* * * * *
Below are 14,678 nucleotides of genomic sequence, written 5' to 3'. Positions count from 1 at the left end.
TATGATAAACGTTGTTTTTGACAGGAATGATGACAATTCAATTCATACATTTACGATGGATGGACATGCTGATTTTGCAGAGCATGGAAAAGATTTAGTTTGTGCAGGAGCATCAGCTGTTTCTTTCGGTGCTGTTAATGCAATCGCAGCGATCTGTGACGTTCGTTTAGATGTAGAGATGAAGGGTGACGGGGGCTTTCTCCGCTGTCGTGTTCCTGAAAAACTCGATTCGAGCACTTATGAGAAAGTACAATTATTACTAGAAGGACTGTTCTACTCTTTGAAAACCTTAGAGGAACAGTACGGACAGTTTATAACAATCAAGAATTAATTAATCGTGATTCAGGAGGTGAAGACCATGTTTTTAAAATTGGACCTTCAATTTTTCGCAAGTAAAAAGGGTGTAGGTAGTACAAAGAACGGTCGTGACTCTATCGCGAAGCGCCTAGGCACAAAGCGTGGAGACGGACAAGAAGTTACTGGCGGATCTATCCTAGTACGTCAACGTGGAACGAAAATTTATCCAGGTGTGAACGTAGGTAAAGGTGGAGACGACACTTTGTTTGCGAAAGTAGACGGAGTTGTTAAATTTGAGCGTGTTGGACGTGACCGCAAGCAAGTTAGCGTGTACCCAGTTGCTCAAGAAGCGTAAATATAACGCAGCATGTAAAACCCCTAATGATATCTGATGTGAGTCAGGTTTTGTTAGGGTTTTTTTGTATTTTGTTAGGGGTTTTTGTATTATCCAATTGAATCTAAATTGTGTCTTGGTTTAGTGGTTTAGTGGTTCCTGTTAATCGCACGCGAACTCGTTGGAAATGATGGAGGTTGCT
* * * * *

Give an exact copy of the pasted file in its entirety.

Below are 14,678 nucleotides of genomic sequence, written 5' to 3'. Positions count from 1 at the left end.
TATGATAAACGTTGTTTTTGACAGGAATGATGACAATTCAATTCATACATTTACGATGGATGGACATGCTGATTTTGCAGAGCATGGAAAAGATTTAGTTTGTGCAGGAGCATCAGCTGTTTCTTTCGGTGCTGTTAATGCAATCGCAGCGATCTGTGACGTTCGTTTAGATGTAGAGATGAAGGGTGACGGGGGCTTTCTCCGCTGTCGTGTTCCTGAAAAACTCGATTCGAGCACTTATGAGAAAGTACAATTATTACTAGAAGGACTGTTCTACTCTTTGAAAACCTTAGAGGAACAGTACGGACAGTTTATAACAATCAAGAATTAATTAATCGTGATTCAGGAGGTGAAGACCATGTTTTTAAAATTGGACCTTCAATTTTTCGCAAGTAAAAAGGGTGTAGGTAGTACAAAGAACGGTCGTGACTCTATCGCGAAGCGCCTAGGCACAAAGCGTGGAGACGGACAAGAAGTTACTGGCGGATCTATCCTAGTACGTCAACGTGGAACGAAAATTTATCCAGGTGTGAACGTAGGTAAAGGTGGAGACGACACTTTGTTTGCGAAAGTAGACGGAGTTGTTAAATTTGAGCGTGTTGGACGTGACCGCAAGCAAGTTAGCGTGTACCCAGTTGCTCAAGAAGCGTAAATATAACGCAGCATGTAAAACCCCTAATGATATCTGATGTGAGTCAGGTTTTGTTAGGGTTTTTTTGTATTTTGTTAGGGGTTTTTGTATTATCCAATTGAATCTAAATTGTGTCTTGGTTTAGTGGTTTAGTGGTTCCTGTTAATCGCACGCGAACTCGTTGGAAATGATGGAGGTTGCT